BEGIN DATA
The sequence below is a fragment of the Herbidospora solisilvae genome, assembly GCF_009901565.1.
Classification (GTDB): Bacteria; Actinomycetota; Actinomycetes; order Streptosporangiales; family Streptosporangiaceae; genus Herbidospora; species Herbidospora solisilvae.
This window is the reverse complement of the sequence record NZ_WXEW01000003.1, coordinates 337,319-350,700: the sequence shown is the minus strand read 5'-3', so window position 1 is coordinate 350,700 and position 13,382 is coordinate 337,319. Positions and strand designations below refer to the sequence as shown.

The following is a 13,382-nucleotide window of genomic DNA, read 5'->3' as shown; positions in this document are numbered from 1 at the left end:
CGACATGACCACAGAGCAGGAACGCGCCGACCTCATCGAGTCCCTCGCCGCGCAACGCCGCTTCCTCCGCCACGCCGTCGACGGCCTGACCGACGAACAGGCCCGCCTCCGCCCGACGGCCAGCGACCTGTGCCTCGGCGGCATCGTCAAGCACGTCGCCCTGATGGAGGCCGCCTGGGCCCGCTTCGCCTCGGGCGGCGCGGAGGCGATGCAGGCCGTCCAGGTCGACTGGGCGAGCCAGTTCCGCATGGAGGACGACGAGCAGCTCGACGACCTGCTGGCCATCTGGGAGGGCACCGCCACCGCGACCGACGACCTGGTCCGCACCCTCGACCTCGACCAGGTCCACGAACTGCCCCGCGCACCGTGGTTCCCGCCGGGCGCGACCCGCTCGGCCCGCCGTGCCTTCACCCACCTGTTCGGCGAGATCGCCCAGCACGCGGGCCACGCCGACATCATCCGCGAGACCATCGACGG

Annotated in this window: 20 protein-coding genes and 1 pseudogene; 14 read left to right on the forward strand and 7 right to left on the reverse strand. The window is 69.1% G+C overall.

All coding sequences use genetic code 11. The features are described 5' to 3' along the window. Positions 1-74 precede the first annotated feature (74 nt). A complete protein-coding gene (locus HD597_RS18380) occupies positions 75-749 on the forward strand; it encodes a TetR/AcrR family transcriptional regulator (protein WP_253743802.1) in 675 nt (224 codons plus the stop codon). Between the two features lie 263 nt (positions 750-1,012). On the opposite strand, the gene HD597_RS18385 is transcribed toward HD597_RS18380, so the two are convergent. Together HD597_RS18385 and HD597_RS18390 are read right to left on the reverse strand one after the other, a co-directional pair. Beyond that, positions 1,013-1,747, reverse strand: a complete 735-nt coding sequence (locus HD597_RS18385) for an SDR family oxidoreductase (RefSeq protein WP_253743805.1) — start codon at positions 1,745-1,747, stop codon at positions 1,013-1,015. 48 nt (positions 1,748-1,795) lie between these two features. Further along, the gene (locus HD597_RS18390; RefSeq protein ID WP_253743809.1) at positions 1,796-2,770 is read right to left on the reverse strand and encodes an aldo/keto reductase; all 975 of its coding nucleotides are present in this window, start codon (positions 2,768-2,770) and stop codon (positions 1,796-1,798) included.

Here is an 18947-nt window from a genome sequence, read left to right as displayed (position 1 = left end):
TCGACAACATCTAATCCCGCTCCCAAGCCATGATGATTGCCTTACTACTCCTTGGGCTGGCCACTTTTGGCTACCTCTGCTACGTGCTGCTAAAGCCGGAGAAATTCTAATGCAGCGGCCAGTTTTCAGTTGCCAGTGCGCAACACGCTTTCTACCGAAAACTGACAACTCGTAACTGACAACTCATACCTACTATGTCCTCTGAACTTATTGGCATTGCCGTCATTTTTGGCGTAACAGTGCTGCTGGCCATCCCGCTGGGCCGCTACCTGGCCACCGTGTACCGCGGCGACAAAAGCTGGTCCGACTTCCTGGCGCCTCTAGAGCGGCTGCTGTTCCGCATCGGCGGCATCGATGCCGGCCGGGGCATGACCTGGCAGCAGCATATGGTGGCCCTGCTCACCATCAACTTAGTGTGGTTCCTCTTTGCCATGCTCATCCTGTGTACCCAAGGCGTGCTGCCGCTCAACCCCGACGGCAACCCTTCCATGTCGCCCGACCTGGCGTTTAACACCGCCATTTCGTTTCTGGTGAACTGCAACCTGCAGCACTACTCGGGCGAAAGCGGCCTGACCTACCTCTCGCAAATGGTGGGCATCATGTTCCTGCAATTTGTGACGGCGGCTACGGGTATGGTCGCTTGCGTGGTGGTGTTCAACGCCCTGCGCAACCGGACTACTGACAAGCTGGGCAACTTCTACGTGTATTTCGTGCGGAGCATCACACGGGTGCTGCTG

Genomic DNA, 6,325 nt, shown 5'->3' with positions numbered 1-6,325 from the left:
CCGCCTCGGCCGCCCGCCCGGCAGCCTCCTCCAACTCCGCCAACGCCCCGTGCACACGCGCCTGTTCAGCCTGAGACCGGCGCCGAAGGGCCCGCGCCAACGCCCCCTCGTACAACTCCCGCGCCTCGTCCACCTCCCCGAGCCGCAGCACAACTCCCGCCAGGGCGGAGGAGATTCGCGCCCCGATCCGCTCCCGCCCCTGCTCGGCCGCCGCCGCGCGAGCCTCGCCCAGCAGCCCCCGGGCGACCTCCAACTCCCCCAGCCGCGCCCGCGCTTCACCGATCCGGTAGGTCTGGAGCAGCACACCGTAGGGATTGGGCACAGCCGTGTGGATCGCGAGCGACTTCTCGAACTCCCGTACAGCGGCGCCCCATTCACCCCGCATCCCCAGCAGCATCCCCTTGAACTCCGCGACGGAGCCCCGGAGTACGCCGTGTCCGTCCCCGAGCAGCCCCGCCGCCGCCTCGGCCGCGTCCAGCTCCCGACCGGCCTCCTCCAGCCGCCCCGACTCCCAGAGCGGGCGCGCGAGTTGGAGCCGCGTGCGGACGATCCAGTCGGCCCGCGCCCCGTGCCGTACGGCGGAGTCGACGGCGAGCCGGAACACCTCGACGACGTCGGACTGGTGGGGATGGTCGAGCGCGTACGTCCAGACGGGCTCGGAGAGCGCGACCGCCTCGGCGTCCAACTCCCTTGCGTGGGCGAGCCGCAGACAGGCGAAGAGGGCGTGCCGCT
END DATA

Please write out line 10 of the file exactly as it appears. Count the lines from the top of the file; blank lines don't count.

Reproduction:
Genomic DNA, 6,325 nt, shown 5'->3' with positions numbered 1-6,325 from the left: